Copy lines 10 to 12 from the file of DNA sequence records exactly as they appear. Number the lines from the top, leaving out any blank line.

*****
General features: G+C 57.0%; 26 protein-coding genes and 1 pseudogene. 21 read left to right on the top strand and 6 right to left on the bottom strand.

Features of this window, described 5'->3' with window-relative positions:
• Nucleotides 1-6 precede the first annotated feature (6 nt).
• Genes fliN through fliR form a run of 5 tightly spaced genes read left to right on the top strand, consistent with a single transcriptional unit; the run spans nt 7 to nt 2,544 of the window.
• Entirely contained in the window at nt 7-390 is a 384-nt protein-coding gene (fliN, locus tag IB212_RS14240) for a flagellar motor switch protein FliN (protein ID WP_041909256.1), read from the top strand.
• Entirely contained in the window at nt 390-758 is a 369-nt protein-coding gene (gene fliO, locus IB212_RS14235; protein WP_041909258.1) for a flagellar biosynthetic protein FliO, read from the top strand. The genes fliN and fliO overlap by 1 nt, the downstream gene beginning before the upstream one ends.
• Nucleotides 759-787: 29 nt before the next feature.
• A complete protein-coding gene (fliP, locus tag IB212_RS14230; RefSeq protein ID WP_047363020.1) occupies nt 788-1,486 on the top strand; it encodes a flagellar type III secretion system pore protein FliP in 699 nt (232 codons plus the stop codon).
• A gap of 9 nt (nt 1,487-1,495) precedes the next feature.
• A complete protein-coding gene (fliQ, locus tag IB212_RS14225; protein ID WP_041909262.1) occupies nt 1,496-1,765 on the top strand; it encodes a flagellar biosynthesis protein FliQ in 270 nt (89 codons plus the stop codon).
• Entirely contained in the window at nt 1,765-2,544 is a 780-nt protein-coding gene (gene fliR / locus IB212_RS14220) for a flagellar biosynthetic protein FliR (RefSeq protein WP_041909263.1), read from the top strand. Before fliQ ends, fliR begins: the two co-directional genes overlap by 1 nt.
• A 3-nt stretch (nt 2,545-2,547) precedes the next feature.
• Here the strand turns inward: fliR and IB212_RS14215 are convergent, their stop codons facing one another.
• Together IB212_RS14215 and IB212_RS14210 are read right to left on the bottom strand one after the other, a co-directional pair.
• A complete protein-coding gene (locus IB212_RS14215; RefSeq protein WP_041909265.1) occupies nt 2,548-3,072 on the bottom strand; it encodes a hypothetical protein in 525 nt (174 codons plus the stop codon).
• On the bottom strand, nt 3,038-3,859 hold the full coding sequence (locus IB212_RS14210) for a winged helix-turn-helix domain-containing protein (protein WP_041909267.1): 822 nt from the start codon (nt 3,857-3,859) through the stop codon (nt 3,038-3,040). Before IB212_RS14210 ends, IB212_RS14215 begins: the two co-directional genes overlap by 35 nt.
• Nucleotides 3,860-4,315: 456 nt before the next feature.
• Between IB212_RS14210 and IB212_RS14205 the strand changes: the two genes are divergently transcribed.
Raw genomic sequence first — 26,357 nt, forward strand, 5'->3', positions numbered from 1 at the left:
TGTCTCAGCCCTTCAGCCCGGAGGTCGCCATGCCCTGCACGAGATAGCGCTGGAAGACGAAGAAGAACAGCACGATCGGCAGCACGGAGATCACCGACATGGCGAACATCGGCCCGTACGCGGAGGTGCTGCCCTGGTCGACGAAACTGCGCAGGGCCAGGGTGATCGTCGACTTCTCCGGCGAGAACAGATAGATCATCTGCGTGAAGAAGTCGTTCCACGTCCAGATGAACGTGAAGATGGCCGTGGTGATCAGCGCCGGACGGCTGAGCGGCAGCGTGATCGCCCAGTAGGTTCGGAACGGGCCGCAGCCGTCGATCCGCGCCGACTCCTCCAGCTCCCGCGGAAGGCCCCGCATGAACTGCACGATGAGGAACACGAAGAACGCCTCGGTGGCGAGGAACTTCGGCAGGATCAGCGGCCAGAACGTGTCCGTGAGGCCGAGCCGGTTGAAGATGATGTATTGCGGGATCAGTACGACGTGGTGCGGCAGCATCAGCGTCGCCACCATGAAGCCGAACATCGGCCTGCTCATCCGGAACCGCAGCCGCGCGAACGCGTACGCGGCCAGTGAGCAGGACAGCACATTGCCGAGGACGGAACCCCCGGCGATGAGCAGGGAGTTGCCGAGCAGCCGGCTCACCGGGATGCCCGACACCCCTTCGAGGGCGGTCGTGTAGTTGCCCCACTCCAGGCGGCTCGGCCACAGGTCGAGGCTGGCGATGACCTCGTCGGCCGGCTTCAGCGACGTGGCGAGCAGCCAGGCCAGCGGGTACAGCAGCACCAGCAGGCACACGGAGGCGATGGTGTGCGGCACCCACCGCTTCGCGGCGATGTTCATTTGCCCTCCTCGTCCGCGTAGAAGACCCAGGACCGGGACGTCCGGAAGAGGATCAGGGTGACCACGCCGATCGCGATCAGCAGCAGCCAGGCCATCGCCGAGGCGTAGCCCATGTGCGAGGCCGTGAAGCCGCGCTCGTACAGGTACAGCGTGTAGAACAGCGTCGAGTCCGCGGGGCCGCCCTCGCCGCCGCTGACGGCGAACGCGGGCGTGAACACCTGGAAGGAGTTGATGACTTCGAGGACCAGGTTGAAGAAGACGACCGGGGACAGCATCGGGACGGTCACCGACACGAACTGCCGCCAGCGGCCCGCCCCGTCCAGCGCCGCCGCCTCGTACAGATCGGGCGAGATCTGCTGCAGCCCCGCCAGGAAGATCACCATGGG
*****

• A complete protein-coding gene (fliQ, locus tag IB212_RS14225; protein ID WP_041909262.1) occupies nt 1,496-1,765 on the top strand; it encodes a flagellar biosynthesis protein FliQ in 270 nt (89 codons plus the stop codon).
• Entirely contained in the window at nt 1,765-2,544 is a 780-nt protein-coding gene (gene fliR / locus IB212_RS14220) for a flagellar biosynthetic protein FliR (RefSeq protein WP_041909263.1), read from the top strand. Before fliQ ends, fliR begins: the two co-directional genes overlap by 1 nt.
• A 3-nt stretch (nt 2,545-2,547) precedes the next feature.